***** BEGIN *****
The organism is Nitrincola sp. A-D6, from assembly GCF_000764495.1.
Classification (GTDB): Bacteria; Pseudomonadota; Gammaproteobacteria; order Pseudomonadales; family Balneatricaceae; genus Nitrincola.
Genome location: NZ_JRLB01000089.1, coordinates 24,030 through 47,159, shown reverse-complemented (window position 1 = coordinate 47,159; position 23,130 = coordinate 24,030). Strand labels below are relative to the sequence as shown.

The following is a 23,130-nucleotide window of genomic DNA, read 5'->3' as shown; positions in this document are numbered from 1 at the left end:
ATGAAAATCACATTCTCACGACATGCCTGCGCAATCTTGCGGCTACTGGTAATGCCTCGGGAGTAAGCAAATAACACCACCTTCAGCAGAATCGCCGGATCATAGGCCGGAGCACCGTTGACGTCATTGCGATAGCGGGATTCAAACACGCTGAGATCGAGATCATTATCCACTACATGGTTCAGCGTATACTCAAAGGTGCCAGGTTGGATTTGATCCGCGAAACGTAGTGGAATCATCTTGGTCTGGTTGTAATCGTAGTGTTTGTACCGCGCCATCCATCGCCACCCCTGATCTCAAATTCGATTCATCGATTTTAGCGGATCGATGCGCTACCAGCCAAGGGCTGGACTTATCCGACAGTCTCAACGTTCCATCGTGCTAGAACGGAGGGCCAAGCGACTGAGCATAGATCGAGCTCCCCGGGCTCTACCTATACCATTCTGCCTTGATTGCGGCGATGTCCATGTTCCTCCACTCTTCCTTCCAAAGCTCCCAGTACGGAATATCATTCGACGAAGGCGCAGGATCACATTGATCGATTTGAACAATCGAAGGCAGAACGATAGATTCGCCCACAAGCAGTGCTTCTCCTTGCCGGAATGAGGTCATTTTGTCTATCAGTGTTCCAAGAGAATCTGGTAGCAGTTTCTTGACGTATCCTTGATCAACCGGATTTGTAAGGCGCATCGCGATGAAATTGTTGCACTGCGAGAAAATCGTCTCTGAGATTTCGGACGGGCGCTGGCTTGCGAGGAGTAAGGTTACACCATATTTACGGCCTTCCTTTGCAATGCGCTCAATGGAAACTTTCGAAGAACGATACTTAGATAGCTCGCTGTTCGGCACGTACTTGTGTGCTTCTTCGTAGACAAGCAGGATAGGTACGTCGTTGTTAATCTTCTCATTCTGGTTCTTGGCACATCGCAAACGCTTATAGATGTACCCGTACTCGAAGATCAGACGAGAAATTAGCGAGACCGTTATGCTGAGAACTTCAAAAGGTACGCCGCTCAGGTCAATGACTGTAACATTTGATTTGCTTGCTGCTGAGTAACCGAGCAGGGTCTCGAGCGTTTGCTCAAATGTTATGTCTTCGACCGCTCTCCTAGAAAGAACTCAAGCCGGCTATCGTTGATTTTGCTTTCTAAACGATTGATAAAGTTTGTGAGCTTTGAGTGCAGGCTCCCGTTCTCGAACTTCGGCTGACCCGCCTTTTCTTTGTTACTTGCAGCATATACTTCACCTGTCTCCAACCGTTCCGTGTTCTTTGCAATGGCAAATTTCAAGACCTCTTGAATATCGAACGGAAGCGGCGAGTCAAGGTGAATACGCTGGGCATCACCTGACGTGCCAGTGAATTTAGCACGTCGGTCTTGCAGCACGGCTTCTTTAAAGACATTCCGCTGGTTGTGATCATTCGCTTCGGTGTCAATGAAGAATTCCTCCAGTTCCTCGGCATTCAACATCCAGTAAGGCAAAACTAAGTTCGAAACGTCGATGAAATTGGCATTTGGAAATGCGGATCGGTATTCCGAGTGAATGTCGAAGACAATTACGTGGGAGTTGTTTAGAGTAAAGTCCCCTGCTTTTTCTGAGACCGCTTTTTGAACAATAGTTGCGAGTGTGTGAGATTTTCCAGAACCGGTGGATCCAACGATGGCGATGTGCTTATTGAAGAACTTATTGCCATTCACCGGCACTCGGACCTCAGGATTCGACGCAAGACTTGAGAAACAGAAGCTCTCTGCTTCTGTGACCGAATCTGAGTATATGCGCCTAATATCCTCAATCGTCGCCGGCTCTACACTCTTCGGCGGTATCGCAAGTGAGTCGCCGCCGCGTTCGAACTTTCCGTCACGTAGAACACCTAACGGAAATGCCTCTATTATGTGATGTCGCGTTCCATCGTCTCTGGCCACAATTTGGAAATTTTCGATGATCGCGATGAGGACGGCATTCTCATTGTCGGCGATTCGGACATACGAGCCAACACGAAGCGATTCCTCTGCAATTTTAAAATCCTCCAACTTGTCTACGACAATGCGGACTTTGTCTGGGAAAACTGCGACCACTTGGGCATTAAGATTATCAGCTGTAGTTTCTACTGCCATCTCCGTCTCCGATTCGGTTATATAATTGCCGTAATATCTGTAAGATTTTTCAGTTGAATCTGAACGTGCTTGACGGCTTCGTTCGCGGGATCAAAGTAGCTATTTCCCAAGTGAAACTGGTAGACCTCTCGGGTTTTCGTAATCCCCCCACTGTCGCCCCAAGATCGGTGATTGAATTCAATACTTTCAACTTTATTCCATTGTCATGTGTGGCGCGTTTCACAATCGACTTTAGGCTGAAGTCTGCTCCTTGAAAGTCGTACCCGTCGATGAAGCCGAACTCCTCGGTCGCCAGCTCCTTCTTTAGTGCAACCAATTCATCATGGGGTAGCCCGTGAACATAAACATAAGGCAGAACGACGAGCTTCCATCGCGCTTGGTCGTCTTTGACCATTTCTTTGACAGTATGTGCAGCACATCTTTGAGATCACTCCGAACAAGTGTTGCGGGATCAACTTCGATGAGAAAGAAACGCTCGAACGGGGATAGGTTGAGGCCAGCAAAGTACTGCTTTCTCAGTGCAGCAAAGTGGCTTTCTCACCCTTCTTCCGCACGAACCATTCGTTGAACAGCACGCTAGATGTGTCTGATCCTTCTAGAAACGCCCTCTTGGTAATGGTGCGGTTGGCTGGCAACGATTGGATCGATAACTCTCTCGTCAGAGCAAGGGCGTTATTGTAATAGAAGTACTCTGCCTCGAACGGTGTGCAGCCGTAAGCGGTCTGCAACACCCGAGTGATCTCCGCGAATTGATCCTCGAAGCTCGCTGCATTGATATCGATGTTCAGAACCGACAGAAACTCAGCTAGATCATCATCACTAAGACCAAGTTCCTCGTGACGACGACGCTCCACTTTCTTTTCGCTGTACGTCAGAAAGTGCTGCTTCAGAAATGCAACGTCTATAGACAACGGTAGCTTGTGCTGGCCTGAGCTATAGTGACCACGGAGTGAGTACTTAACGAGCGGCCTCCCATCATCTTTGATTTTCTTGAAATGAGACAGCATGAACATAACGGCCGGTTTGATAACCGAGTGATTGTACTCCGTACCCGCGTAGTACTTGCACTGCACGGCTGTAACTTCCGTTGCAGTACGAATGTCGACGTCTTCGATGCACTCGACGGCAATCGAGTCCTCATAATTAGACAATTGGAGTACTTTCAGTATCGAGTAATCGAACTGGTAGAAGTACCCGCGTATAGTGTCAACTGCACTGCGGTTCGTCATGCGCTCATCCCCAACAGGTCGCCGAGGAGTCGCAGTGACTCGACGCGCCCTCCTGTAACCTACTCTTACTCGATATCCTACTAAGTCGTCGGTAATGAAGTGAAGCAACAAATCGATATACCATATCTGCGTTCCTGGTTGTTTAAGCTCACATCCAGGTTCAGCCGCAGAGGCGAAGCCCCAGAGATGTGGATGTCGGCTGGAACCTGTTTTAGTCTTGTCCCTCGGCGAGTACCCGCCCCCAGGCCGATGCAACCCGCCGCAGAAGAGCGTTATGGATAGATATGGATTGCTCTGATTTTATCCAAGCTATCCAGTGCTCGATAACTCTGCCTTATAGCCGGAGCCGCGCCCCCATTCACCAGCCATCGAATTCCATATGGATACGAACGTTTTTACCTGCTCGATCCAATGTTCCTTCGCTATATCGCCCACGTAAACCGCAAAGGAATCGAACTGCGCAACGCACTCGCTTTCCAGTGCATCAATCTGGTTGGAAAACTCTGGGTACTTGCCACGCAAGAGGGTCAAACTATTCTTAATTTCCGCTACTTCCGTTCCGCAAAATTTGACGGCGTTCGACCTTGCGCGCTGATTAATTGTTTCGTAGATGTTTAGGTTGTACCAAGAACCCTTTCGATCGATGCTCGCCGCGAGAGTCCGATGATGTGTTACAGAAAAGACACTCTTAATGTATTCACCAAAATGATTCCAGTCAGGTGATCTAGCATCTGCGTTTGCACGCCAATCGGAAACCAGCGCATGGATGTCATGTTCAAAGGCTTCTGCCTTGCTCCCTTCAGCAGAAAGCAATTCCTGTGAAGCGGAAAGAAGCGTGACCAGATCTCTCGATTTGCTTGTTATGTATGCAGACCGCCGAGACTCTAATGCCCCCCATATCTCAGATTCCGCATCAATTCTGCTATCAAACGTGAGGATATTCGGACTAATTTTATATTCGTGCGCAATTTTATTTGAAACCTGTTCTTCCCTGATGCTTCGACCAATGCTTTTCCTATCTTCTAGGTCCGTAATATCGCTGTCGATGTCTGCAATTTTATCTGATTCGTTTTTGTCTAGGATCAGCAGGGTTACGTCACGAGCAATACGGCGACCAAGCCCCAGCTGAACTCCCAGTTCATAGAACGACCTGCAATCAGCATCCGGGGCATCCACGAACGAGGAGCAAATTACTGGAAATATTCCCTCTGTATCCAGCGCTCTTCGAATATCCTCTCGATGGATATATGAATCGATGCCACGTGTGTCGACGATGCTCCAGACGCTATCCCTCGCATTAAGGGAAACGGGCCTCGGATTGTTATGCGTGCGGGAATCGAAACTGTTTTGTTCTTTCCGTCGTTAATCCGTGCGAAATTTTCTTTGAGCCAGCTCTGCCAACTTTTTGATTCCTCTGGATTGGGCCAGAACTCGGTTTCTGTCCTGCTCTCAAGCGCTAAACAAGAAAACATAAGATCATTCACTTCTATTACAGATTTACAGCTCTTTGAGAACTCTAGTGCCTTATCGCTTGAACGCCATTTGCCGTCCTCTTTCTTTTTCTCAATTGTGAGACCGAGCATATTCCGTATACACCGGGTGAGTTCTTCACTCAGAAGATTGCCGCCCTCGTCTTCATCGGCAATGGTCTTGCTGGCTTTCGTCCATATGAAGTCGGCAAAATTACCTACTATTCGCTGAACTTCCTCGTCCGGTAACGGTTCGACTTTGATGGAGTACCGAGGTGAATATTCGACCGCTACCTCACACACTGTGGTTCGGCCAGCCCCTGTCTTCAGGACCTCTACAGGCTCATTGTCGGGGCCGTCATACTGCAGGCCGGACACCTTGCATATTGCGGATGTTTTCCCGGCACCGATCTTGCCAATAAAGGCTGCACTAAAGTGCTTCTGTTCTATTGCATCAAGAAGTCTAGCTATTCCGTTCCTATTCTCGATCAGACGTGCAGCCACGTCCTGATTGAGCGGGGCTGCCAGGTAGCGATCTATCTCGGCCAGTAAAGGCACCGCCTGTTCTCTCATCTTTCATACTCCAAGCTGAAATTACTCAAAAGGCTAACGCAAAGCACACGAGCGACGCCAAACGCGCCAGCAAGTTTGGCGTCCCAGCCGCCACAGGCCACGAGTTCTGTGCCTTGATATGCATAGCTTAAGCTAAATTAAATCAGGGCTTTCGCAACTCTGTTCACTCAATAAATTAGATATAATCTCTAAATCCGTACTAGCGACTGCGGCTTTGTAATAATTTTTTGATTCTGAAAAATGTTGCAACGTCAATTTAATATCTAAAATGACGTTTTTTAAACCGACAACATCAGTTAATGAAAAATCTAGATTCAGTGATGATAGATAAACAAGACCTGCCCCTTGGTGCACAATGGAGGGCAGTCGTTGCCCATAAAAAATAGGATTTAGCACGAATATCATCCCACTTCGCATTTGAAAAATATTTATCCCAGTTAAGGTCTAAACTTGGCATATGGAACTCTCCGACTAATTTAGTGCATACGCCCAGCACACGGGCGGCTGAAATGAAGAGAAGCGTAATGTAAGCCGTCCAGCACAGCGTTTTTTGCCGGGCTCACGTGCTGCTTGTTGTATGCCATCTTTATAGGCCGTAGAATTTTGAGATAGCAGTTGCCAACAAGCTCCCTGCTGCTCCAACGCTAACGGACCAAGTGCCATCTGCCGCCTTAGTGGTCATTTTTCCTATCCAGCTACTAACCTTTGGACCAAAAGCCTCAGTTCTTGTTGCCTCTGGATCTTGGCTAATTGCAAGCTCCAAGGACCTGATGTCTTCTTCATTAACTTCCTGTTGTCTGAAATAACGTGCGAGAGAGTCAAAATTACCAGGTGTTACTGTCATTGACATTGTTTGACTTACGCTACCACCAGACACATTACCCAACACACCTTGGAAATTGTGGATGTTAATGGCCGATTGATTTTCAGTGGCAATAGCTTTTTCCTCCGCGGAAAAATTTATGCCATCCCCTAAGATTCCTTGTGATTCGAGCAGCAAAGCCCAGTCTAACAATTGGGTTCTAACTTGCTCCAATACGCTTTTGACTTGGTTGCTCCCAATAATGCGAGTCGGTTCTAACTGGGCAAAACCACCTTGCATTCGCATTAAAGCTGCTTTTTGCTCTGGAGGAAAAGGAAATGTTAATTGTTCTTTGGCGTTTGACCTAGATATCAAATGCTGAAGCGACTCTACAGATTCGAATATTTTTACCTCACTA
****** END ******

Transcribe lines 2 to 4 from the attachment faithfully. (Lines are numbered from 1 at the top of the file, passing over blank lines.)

Classification (GTDB): Bacteria; Pseudomonadota; Gammaproteobacteria; order Pseudomonadales; family Balneatricaceae; genus Nitrincola.
Genome location: NZ_JRLB01000089.1, coordinates 24,030 through 47,159, shown reverse-complemented (window position 1 = coordinate 47,159; position 23,130 = coordinate 24,030). Strand labels below are relative to the sequence as shown.

The following is a 23,130-nucleotide window of genomic DNA, read 5'->3' as shown; positions in this document are numbered from 1 at the left end: